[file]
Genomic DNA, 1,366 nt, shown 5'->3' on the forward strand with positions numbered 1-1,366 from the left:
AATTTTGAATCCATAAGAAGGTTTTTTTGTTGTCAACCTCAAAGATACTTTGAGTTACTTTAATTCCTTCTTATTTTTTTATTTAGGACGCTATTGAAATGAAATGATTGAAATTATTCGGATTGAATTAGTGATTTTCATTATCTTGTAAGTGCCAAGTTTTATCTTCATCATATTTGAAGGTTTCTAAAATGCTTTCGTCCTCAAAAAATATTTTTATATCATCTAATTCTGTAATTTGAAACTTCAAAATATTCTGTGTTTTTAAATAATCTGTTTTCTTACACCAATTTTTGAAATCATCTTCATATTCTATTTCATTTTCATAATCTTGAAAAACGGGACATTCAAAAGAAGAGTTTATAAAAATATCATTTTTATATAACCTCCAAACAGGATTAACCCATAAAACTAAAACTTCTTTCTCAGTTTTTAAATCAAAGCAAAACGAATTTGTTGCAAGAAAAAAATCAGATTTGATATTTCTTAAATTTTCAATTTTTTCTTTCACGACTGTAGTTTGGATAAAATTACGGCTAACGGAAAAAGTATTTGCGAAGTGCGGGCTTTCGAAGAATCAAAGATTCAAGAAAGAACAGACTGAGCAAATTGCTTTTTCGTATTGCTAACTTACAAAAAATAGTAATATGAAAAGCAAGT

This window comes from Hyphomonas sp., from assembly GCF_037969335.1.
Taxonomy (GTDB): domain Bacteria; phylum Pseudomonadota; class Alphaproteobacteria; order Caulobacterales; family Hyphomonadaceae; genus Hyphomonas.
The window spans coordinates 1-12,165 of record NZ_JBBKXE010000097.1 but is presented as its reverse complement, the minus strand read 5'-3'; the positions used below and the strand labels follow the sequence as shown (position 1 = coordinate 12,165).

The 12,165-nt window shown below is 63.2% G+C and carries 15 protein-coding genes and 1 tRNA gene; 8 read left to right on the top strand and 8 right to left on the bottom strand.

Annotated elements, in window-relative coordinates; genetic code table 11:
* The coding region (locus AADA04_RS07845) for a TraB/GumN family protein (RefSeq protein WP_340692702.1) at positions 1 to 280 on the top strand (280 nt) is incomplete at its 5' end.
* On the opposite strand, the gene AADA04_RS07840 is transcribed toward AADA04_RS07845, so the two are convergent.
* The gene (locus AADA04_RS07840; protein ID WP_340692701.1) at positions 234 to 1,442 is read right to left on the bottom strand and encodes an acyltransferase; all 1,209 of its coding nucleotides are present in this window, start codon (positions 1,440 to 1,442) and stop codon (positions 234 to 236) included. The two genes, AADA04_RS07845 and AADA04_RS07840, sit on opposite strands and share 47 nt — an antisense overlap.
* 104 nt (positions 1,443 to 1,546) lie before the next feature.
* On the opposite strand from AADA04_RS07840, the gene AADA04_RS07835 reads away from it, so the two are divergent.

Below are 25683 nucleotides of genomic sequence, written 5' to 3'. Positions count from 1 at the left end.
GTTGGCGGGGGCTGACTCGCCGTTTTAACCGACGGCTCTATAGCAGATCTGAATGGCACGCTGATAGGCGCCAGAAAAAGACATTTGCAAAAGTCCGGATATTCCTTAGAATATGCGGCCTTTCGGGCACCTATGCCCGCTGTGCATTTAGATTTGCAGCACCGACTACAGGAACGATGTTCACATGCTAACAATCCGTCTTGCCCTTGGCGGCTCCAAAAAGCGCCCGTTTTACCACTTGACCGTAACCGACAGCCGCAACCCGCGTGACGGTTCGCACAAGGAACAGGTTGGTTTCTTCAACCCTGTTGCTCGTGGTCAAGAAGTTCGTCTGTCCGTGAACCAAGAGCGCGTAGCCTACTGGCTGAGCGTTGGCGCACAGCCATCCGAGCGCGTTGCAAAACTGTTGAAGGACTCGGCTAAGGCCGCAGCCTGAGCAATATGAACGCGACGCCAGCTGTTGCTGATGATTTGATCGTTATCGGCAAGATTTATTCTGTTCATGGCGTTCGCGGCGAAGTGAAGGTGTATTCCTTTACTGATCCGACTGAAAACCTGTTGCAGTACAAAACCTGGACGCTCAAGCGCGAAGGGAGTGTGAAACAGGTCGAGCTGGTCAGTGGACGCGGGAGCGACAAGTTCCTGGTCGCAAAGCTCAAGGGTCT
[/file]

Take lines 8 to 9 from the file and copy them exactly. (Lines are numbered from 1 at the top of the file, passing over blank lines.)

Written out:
* The coding region (locus AADA04_RS07845) for a TraB/GumN family protein (RefSeq protein WP_340692702.1) at positions 1 to 280 on the top strand (280 nt) is incomplete at its 5' end.
* On the opposite strand, the gene AADA04_RS07840 is transcribed toward AADA04_RS07845, so the two are convergent.